“All my life I’ve been waiting for, I’ve been praying for, for the people to say, that we don’t wanna fight no more.” The choir hangs on the conductor’s every gesture, taking the tune to soaring heights—“one day, one day, one day, one day”—the refrain building and building until she directs the singers to pause.
“So what’s this song talking about?” Erin asks.
“No more war,” a female voice offers.
“No more prejudice,” someone else says.
Then another: “Hope.”
“Hope!” Erin cheers. “Which is what we’re all about, right? We’re all about hope.”
The thing about the Tacoma Refugee Choir is that it requires next to no explanation. It’s precisely what it says it is. A choir in Washington’s third-largest city, with members who are refugees. The group includes non-refugee immigrants, too, as well as locals born and raised in the U.S.
A southern California native and classically trained singer and voice coach, Erin formed the ensemble in January 2017. In its short existence the choir has gained much attention. Tacoma mayor Victoria Woodards invited the group to perform at her state of the city address in March 2019. Local media have fawned with air time and column inches. The group even did a TEDx talk.
The choir has arrived at a complicated moment in the region: Advocacy groups and the state attorney general are in legal fights with the White House over travel bans and policies that separate children from asylum seekers. At the same time, Washington is taking in more refugees than nearly any state in the country: 708 people between October 1, 2018, and March 31 of this year, according to numbers released by the U.S. State Department. Only New York and Texas—in that order—accepted more.
Tacoma council member Catherine Ushka, who reckons she’s attended every performance in the choir’s two and a half years, values the group’s ability to demonstrate that constituents of disparate nationalities, ethnicities, and religions can mingle. The Tacoma Refugee Choir, the council member says, brings together “groups I know from different areas that are never in the same room.”
At concerts the choir performs the songs of others, like the one by Matisyahu, but it also writes its own—collaborations with lyrics inspired by the group’s experiences. Or traditional songs that had sustained its members on their long journeys to western Washington.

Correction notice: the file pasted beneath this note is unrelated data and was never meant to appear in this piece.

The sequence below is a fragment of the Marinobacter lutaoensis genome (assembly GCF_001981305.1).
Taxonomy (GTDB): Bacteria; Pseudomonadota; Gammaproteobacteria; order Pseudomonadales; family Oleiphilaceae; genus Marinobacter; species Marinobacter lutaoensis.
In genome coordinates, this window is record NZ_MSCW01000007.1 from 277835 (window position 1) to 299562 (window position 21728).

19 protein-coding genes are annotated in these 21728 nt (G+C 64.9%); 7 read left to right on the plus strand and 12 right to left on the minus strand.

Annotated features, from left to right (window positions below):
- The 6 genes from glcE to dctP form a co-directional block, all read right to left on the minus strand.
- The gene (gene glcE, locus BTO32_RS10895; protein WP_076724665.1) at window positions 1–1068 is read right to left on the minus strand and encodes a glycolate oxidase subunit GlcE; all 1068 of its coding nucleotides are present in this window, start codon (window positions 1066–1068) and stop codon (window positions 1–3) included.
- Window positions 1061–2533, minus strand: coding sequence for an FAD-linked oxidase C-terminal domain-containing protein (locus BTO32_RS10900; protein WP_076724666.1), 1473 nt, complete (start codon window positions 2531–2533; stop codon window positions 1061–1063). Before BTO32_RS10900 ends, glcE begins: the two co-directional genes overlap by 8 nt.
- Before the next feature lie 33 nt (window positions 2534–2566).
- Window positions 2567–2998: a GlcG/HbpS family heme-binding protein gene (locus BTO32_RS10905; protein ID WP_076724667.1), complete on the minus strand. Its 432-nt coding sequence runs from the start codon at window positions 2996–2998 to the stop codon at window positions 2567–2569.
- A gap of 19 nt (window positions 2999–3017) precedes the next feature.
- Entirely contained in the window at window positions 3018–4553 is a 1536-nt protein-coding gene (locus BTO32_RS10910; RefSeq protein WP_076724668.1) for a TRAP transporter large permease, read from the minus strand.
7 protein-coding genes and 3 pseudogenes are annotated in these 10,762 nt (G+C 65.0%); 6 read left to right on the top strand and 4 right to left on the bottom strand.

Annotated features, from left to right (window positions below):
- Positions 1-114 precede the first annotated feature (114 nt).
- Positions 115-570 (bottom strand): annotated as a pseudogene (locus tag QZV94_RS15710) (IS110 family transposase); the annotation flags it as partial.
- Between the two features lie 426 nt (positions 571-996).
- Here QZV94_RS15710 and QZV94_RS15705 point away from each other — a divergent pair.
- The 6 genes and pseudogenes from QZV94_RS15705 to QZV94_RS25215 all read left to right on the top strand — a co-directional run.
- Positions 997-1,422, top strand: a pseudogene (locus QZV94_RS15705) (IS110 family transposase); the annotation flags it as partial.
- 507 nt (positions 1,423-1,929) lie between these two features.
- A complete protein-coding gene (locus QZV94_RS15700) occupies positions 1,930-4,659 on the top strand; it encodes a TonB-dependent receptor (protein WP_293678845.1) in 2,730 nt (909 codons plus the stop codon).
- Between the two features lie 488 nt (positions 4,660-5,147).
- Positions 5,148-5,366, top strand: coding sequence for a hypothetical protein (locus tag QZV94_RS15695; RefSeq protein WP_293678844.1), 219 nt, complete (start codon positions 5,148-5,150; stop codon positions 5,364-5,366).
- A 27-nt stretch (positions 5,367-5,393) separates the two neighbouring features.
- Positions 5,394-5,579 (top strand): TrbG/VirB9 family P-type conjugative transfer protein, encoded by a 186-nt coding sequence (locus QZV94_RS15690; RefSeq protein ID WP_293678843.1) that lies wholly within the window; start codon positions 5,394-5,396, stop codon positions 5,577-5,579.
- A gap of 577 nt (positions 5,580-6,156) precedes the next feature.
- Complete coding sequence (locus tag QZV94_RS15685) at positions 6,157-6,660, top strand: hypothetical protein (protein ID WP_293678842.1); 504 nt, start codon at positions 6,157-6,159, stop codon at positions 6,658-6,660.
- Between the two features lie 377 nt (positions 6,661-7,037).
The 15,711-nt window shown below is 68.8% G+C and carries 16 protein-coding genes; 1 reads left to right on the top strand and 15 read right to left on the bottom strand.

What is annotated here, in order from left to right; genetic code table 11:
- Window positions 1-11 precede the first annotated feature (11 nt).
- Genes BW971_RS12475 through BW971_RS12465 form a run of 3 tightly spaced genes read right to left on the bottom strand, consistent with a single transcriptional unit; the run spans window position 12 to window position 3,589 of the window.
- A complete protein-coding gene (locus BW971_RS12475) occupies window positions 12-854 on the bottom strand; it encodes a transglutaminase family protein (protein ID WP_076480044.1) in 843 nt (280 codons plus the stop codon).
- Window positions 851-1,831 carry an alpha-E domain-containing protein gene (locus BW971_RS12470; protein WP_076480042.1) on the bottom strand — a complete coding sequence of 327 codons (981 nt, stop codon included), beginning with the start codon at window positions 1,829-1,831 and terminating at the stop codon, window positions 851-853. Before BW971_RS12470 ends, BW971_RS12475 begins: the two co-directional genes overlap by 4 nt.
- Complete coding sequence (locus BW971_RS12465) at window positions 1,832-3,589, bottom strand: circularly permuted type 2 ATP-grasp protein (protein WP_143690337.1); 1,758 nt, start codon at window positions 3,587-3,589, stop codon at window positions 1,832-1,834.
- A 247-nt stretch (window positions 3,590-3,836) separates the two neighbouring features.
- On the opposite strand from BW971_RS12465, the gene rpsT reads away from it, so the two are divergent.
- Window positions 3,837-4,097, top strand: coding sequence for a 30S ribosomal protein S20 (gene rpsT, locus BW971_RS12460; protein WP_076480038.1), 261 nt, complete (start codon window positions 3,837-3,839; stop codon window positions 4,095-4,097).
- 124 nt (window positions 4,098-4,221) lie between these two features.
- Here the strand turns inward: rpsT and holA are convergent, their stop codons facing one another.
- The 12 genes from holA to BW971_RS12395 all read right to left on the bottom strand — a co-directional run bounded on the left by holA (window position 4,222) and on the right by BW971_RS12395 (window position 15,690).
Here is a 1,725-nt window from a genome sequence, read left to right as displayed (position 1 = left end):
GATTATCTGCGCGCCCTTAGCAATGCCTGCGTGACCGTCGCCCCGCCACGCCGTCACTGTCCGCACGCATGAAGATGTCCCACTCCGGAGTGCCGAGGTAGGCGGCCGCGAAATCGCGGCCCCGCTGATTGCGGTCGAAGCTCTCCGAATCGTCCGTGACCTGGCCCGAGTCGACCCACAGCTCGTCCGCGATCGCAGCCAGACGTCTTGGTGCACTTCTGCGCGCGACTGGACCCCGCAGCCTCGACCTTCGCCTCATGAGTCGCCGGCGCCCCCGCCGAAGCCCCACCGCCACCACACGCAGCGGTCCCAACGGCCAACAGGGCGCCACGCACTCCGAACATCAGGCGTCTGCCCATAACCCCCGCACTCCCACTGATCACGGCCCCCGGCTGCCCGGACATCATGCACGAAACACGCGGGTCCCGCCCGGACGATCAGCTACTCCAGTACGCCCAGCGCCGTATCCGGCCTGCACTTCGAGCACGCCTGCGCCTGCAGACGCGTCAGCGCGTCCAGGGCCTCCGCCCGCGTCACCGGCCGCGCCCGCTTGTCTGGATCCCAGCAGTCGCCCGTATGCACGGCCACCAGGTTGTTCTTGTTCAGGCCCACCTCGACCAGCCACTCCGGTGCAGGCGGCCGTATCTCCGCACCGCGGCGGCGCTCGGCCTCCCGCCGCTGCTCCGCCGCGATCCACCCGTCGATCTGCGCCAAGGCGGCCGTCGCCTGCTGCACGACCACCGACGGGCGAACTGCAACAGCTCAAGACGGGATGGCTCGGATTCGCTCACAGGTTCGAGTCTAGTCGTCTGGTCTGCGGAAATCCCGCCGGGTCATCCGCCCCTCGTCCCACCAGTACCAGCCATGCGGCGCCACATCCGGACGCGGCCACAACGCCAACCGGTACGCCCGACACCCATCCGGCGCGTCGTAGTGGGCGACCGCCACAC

• • • • •
No one could help them in Uganda, so Nathalie and the women from Rutshuru, Congo, traveled across Uganda to Kenya, where they heard war refugees were welcome. Local mothers there were housing young girls in exchange for watching their children. Nathalie landed the role of nanny to a family in Kawangware, a suburb of Nairobi. But when Nathalie wasn’t paid, leading to a dispute, the woman of the house kicked her out.
Left to fend for herself on the streets, Nathalie began the habit of waiting outside a church, Our Lady of Charity of the Good Shepherd, where she’d sneak through the gate when the nuns entered in the morning.
“Just to steal,” Nathalie would later explain. “I stole food. I stole bananas… I stole food to survive.” This continued until the rain season kicked up and left her soaking and even more desperate. She decided to put her trust in the nuns she’d been pilfering from. They took her in and taught her skills that would sustain her for the rest of her life: how to sew and turn ordinary fabric into the extraordinary.
They also helped her register as a refugee with the UN, which eventually placed her in an orphanage, Heshima Kenya, run by two American women.
She felt empowered because she now had a skill. She approached one of the Americans. She wanted a job.
“What job can you do?” the American asked.
“I can make for you anything by hand.”
“I want pillows. Can you do it?”
The woman gave Nathalie fabric, which she fashioned into pillows. She also taught the other kids at Heshima how to sew.
In her early teens now, and with a little money, she moved off-site and in with a Rwanda genocide survivor, a woman many thought had lost her mind and was too unhinged to room with. Nathalie liked her. And for a brief moment things seemed okay, on track.
Then one morning on her way to work at Heshima: “This car pulled out in front of me. And they covered me, they gave me a shot” with a syringe. When she regained consciousness in the back seat she didn’t know how long she’d been under. Out the car window a familiar landscape scrolled by. Uganda. Her journey a few years earlier, now in reverse. When the vehicle pulled over and one of the two men got out, she fled. She escaped the kidnappers but caught a bullet in the leg as she ran. UN staff found her two months later, recovering in a Ugandan hospital. They bused her back to Nairobi. That’s when, at around age 14, she entered St. Monica Children’s Home.